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Job 3:7

    Job 3:7 Translations

    King James Version (KJV)

    Lo, let that night be solitary, let no joyful voice come therein.

    American King James Version (AKJV)

    See, let that night be solitary, let no joyful voice come therein.

    American Standard Version (ASV)

    Lo, let that night be barren; Let no joyful voice come therein.

    Basic English Translation (BBE)

    As for that night, let it have no fruit; let no voice of joy be sounded in it;

    Webster's Revision

    Lo, let that night be barren; Let no joyful voice come therein.

    World English Bible

    Behold, let that night be barren. Let no joyful voice come therein.

    English Revised Version (ERV)

    Lo, let that night be barren; let no joyful voice come therein.

    Definitions for Job 3:7

    Let - To hinder or obstruct.

    Clarke's Commentary on Job 3:7

    Lo, let that night be solitary - The word הנה hinneh, behold, or lo, is wanting in one of De Rossi's MSS., nor is it expressed in the Septuagint, Vulgate, Syriac, or Arabic. The word גלמוד galmud, which we translate solitary, is properly Arabic. From ghalama or jalama, signifying to cut off, make bare, amputate, comes jalmud, a rock, a great stone; and jalameedet, weight, a burden, trouble, from which we may gather Job's meaning: "Let that night be grievous, oppressive, as destitute of good as a bare rock is of verdure." The Targum gives the sense, In that night let there be tribulation.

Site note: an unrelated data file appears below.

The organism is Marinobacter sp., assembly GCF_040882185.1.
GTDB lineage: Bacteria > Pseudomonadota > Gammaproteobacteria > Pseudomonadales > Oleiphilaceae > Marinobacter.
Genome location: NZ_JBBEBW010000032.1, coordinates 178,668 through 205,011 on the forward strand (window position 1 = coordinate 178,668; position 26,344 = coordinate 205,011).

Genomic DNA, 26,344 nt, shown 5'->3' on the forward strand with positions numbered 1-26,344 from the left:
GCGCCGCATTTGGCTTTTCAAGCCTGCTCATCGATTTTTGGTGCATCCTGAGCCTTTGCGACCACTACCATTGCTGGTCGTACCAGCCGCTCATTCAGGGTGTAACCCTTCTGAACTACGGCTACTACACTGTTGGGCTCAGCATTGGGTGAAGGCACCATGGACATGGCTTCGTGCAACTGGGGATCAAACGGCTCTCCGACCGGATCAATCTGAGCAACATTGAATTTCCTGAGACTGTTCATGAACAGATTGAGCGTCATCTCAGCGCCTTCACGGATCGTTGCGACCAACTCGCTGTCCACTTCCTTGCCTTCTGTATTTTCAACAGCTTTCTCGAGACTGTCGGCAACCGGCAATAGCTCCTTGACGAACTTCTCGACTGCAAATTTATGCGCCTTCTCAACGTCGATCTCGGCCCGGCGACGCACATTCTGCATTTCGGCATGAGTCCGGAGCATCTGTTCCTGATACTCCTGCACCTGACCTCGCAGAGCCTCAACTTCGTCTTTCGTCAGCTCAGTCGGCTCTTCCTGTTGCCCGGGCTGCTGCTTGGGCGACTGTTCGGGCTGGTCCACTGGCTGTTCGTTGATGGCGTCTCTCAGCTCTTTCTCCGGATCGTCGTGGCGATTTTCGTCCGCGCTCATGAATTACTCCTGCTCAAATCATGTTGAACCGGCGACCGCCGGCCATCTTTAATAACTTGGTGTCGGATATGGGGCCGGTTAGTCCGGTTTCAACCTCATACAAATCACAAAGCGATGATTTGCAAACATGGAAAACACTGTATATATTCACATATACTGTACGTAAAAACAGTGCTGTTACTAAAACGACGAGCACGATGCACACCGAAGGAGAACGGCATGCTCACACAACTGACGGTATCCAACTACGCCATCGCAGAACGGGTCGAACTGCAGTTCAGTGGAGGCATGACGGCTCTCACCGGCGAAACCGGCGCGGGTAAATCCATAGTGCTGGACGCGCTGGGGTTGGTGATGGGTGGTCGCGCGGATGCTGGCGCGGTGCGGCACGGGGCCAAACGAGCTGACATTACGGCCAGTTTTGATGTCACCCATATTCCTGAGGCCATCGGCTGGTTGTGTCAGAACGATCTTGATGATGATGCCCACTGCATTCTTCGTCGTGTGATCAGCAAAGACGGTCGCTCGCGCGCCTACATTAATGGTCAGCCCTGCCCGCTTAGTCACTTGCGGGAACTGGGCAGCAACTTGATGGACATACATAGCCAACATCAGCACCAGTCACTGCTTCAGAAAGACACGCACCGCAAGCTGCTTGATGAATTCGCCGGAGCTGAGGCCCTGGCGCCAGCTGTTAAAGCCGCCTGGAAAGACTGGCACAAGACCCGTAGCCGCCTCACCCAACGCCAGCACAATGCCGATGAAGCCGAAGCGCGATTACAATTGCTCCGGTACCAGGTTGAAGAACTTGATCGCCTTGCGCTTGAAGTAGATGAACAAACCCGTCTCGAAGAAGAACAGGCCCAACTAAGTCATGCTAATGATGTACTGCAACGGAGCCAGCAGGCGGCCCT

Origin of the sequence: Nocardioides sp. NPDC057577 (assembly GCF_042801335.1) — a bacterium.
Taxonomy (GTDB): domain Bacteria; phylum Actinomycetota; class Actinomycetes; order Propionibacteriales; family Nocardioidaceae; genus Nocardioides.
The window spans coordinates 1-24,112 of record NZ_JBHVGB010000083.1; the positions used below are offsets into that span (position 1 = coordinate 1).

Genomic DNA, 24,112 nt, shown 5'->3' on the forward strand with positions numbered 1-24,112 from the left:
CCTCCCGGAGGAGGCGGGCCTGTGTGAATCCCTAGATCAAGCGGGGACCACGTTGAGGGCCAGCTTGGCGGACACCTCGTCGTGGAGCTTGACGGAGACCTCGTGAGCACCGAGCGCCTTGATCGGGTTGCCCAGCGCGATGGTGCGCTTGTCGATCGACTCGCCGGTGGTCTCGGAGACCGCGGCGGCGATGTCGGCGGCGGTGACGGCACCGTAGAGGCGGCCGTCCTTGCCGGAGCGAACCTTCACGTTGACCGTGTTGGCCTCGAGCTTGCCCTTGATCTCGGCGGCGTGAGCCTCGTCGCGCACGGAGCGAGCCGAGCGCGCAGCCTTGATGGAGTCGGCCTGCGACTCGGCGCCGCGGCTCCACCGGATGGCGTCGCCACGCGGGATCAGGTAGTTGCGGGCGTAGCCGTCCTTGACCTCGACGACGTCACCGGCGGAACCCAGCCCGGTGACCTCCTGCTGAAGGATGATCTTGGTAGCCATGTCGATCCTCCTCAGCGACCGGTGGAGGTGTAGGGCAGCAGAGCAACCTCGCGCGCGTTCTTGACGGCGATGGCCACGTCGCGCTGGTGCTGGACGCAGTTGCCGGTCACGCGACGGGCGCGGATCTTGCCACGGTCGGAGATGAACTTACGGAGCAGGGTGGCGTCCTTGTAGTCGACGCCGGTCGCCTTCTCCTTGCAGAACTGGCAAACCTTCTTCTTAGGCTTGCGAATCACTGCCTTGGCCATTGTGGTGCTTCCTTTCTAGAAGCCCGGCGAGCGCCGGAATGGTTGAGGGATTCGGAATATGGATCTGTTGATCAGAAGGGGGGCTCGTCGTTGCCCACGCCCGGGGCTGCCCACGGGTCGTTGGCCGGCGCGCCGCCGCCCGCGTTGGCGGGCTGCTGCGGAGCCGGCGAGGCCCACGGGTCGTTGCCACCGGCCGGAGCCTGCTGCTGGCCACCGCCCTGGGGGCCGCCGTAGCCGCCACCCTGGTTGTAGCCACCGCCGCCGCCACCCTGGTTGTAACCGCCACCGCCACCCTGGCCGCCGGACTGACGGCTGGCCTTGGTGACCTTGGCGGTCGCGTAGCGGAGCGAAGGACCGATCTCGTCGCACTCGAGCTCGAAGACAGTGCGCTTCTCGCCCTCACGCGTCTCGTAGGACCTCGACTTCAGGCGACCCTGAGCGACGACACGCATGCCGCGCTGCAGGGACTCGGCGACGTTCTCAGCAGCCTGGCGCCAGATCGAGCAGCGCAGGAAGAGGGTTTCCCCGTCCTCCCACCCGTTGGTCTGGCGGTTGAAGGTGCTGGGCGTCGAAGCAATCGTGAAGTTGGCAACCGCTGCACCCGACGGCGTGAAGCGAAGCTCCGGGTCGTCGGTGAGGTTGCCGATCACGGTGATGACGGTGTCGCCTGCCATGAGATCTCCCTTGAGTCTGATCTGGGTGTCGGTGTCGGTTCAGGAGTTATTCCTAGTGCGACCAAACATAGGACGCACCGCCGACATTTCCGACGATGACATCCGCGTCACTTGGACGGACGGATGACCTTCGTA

Let no joyful voice come therein - Let there be no choirs of singers; no pleasant music heard; no dancing or merriment. The word רננה renanah signifies any brisk movement, such as the vibration of the rays of light, or the brisk modulation of the voice in a cheerful ditty. The Targum has, Let not the crowing of the rural or wild cock resound in it. Let all work be intermitted; let there be no sportive exercises, and let all animals be totally silent.

    Barnes' Notes on Job 3:7

    Lo, let that night be solitary - Dr. Good, "O! that night! Let it be a barren rock!" Noyes, "O let that night be unfruitful!" Herder, "Let that night be set apart by itself." The Hebrew word used here גלמוּד galmûd means properly "hard;" then sterile, barren, as of a hard and rocky soil. It does not mean properly solitary, but that which is unproductive and unfruitful. It is used of a woman who is barren, Isaiah 49:21, and also of that which is lean, famished, emaciated with hunger; Job 15:34; Job 30:3. According to this it means that that should be a night in which none would be born - a night of loneliness and desolation. According to Jerome, it means that the night should be solitary, lonely, and gloomy; a night in which no one would venture forth to make a journey, and in which none would come together to rejoice. Thus interpreted the night would resemble that which is so beautifully describe by Virgil, Aeneid vi. 268:

    Ibant obscuri sola sub nocte per umbras,

    Perque domos Ditis vacuas et inania regna.

    It is probable, however, that the former is the correct interpretation.

    Let no joyful voice come therein - Let there be no sound of praise and rejoicing. The Chaldee paraphrases this," Let not the crowing of a cock be heard in it." The sense of the whole is, that Job wished that night to be wholly desolate. He wished there might be no assembling for amusement, congratulation, or praise, no marriage festivals, and no rejoicing at the birth of children; he would have it as noiseless, solitary, and sad, as if all animals and human beings were dead, and no voice were heard. It was a night hateful to him, and he would have it in no way remembered.
    Book: Job